E-PRESCRIPTION FOR CULTURAL RENAISSANCE
Every culture and subculture get the drugs that they deserve. In
fact, almost every major cultural movement in history can be traced
back to the chemicals they did or didn't have.
While ancient nomadic tribes experienced regular psychedelic excursions
by eating the mushrooms that grew on the dung of the cattle herds
they followed, early agrarian cultures were denied the privilege
(and spared the hazards) of such a drug-inspired social system.
Historians tracing the shift in value systems towards property ownership
and in psychology towards the development and maintenance of ego
too often ignore the impact that these natural psychedelics must
have had on these early cultures.
Similarly, the coffee beans imported from Morocco to Europe in
the 14th and 15th century gave rise to the late night discussions
and midnight-oil-burning artistic reverie that launched what we
now think of as the Renaissance. Young coffee-drinkers, empowered
by the stimulant beverage to stay awake after normal working hours,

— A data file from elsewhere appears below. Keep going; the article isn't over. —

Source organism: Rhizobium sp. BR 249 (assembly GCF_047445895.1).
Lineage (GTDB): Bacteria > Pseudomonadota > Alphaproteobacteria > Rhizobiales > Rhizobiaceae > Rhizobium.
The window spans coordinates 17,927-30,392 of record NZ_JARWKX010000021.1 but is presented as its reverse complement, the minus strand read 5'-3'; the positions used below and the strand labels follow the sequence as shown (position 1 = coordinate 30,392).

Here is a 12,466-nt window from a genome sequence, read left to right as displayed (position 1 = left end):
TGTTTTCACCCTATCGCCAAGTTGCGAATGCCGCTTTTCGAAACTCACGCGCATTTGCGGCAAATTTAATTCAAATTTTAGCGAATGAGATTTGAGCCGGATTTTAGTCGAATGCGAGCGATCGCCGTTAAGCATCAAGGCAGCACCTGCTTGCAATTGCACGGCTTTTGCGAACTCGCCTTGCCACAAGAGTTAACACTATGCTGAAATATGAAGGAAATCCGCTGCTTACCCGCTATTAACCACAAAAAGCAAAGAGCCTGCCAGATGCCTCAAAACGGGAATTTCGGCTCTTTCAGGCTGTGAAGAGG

embarked on a reconsideration of the foundations of their reality.
They developed everything from calculus to perspective painting
as their apprehension of our world's dimensionality took a leap
That's a renaissance is, really: a rebirth of old ideas in a new
context. We gain the ability to reframe many facets of our existence
with a greater sense of dimensionality. Whether it's understanding
that the globe itself is a sphere instead of a plane, or that paintings
can have depth and vanishing points, the renaissance insight marks
an increase in understanding of dimension. It is a moment when we
Just such a renaissance moment has been underway in the popular
culture of the West since the 1960's. Foreshadowed by breakthroughs
in relativity and quantum physics, this leap in dimensionality finally
hit public consciousness with the escape of the CIA brainwashing
drug LSD into academic and subcultural circles.
The psychedelics revolution, though quickly limited to an underground
phenomenon, led to a rebirth of ancient ideas in a new, scientific
context. Psychologists like Timothy Leary, eager to comprehend the
nature of the LSD trance, turned to spiritual systems from the East
like the Tibetan Book of the Dead, which chronicled the process
by which the insights acquired on the transdimensional visionquest
could be incorporated into one's daily existence through a "conscious
rebirth" at trip's end.
Just as participants of the earlier renaissance had come to grips
with the three-dimensional reality of the sphere on which they walked,
psychedelics pioneers began to perceive of the planet as a living
system, interconnected and interdependent. Biologist-philosophers
like James Lovelock developed new theories to explain this phenomenon,